Heyo all!

I know this sounds like a super ambiguous question, but I think it's relevant. First, let me define some terms.


In this question, meaning the literal 1s and 0s that the computer itself sees - the on and off of an electrical switch. I understand that there are different ways of representing binary, but here I mean just the ones and zeros. I mean by no means a Linux executable, but from what I understand a Linux executable is indeed a binary file, just when you cat it, you get a different "format" of output. Again, here I mean 01010101.

Bits and bytes and characters

If you see me referring to these, please excuse my unprofessionalism. I understand that a standard ASCII characters is 8 bits, or 1 byte, but that it can maybe sometimes fit in 7 bits. I also understand that a UTF-8 character can range from 8 bits to something like 32 bits, 1 byte to 4 bytes. This is pretty much my understanding of characters. Don't mind me if I use these names interchangeably, and please do understand that this is my limit of understanding when it comes to this area. Furthermore, when I refer to a character as 8 bits, I mean I understand that it can be 32, as well as all of the other cliché arguments stated above.


I will refer to the term "computer" in the future. What I really mean is the CPU, in conjunction with everything else that brings and takes output from it. I understand that a computer is maybe millions of parts, I understand that, say, the Power Supply has nothing to do with the data mentioned below, but when I mention "computer", I really mean CPU and co.

The Question

Now that I've gotten that off my chest, I'd like to give my first pass at the question.

Is there an equivalent of stdout in raw binary?

For example, if I change the letter "A" to binary, I'll get 01000001. I assume that when the computer sees this, it sees an "A". There is a whole alphabet of letters, ten numbers and tons more characters that have a binary representation. These are really just a combination of around 8 1s and 0s.

Now, I know that a binary file is really a set of instructions to the "computer". This much was made clear to me when I was 10 years old. What I wonder is, what is the representation of these instructions? If I take 01000001 and convert it, I'll get "A". Well, what is the binary for "stdout"?

EDIT: I think a good way to put it is "what is the combination of 1s and 0s to indicate to the computer to output xxx (e.x., 01000001)."

I'm honestly unsure if I'm making sense or overthinking it. I feel so silly talking about bInArY iS tHe LaNgUaGe FoR cOmPuTeRs... But I can't get this off my mind.

Anyways, anyone that can alleviate the stress from me is welcome to. Thank you very much in advance!

  • 3
    I assume that when the computer sees this, it sees an "A". ... remove that assumption from your mind ... the computer sees only 1 and 0 .... a human decided that a certain combination of 0 and 1 would present as an A when transmitted to a binary to text converter, such as a display or a printer – jsotola Sep 18 '20 at 20:00
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    Do you mean the string "stdout" (011100110111010001100100011011110111010101110100) or the standard output abstraction? – Andy Dalton Sep 18 '20 at 21:43
  • @jsotola I see, that makes sense. But how does the computer decide to output? I think I mean, what is the "instruction" in binary that says, send this as output? – Bobbbay Sep 19 '20 at 1:10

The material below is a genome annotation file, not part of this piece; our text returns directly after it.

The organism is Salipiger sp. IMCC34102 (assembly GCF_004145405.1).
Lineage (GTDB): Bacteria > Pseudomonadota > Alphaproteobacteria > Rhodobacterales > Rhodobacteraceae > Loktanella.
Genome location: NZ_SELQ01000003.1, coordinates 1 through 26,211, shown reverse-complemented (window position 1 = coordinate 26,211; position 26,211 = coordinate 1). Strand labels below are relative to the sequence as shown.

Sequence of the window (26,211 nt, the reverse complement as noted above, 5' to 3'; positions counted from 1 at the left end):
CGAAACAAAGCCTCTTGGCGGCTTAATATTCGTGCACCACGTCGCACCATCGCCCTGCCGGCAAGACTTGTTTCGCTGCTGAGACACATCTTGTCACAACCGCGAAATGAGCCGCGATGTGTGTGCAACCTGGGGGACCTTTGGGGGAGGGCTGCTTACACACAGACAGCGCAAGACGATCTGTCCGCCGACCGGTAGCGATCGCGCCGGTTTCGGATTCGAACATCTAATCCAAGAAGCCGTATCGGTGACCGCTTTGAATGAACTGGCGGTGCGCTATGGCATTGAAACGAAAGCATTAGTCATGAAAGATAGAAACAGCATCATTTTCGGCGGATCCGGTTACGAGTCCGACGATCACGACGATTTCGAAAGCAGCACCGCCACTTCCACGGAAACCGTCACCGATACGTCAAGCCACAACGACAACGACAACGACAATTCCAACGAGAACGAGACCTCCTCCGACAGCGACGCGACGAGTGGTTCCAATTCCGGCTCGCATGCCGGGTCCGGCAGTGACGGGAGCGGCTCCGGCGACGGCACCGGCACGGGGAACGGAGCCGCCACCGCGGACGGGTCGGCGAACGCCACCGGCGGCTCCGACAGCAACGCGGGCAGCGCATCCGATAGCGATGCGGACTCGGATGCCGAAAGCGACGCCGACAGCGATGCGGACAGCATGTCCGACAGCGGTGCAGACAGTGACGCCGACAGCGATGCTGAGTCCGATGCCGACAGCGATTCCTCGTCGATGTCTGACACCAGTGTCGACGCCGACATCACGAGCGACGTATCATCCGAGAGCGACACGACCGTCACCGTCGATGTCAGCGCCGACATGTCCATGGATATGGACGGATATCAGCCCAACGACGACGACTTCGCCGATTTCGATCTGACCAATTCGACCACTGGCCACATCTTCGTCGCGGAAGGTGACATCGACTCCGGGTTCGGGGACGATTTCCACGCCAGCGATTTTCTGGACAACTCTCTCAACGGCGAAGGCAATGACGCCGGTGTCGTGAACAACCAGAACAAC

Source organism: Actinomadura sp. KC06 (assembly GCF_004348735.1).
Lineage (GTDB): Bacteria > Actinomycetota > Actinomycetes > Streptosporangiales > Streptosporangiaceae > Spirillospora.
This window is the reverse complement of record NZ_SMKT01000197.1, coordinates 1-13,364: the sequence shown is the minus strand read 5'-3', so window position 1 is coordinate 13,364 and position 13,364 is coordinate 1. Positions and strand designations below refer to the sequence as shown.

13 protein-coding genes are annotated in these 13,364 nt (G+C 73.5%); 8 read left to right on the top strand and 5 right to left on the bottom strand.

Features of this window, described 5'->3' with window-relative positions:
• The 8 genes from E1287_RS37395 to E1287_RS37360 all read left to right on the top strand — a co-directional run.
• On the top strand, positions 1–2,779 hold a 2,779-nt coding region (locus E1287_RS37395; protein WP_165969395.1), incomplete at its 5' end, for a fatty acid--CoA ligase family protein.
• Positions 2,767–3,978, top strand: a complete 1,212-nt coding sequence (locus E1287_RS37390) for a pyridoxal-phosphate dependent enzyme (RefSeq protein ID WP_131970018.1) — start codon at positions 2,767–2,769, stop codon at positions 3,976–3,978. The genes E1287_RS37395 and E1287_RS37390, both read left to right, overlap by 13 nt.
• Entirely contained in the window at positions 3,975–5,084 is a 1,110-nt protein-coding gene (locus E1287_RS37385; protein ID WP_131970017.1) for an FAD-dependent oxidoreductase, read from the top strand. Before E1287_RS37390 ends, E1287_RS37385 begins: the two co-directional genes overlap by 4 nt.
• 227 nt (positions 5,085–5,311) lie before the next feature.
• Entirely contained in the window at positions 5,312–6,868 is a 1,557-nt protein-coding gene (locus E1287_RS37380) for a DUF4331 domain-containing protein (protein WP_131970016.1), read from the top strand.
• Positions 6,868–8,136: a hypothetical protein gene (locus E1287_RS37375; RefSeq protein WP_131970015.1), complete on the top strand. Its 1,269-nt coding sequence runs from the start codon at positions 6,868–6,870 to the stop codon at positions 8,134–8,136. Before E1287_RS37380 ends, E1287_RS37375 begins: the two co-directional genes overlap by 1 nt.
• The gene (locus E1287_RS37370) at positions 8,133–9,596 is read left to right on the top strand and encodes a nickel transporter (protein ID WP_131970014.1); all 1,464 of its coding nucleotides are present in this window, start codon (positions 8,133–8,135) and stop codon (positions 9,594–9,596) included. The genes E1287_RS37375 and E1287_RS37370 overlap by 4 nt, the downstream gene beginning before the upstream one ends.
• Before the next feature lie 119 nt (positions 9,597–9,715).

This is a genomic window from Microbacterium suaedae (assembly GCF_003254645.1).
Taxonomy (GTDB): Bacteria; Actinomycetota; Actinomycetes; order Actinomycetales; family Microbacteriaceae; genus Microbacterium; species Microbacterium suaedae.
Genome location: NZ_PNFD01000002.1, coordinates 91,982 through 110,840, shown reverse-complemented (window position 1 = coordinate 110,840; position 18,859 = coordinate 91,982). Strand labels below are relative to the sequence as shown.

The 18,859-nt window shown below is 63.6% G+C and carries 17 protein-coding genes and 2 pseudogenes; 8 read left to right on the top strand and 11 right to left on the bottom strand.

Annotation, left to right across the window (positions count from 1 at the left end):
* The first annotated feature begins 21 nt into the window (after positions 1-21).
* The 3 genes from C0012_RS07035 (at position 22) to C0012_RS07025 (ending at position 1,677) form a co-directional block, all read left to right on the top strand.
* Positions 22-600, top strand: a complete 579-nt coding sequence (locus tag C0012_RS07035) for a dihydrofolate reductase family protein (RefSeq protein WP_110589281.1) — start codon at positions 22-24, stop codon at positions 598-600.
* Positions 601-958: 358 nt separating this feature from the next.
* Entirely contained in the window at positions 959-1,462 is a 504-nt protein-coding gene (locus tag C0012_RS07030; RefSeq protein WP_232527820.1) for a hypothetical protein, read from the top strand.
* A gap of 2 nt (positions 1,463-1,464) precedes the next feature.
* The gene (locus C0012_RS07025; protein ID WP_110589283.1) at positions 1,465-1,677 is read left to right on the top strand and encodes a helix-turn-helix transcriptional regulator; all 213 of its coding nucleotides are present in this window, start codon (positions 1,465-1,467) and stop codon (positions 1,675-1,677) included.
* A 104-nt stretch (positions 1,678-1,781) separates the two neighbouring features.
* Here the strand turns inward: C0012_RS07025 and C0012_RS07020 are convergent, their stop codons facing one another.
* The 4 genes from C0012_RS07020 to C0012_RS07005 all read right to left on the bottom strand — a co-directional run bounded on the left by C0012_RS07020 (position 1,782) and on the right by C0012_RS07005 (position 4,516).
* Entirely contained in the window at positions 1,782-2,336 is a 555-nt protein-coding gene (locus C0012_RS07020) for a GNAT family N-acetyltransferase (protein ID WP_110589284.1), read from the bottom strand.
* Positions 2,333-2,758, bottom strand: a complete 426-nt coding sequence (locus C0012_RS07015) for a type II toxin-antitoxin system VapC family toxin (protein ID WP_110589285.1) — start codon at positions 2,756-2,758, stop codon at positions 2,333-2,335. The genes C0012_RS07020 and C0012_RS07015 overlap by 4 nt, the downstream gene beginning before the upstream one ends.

• @AndyDalton No hah I mean the abstraction – Bobbbay Sep 19 '20 at 1:10
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    @Bobbay the computer does not decide anything ... it does exactly as it is told ... what kind of output are you talking about? – jsotola Sep 19 '20 at 1:19

Binary, hex, ASCII or even UTF16 and EBCDIC, are all representations of state. When you write decimal 65 (binary 01000001) to stdout it's only convention that makes it appear as A. The visual representation is a convenience. Nowhere on a magnetic disk will you find A stored anywhere; you probably won't even find the binary representation as it will be stored in a way that's more optimal for the implementation.

cat /bin/ls > /tmp/myls
chmod a+x /tmp/myls

I think you'll agree that /bin/ls is binary, and the cat command above is writing to stdout. The resulting file, /tmp/myls, can function perfectly happily as a replacement for ls. Proof (?) that stdout is indeed binary.

  • 1
    Pedantically, I would argue that binary is just as much a representational device as octal, hexadecimal, or ASCII. Even 0 and 1 don't do the business: they can be represented as 0V and 3.1V on a backplane, a pit on a CD, a magnetic domain on a disk, an electromagnetic frequency in an optic fibre, and so on. The necessary and sufficient condition for our chosen field of work to make sense is that every transition and conversion is consistently reversible, such that what you get back has a predictable and consistent correlation with what you put in. All else is interpretation. – Paul_Pedant Sep 18 '20 at 22:48
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    Yes, sure. But how far down does one go? The point I was trying to make is that it's about representation, and the concept of stdout being binary or not is kind of not the issue. Feel free to have a go yourself :-) – roaima Sep 18 '20 at 22:59
  • Ok, this makes sense in terms of representation. If I make up a rule that 01000001 = b, on all the computers I make, I'll get a B. What I indeed don't understand is what the combination of 1s and 0s is to indicate to output something. – Bobbbay Sep 19 '20 at 1:13

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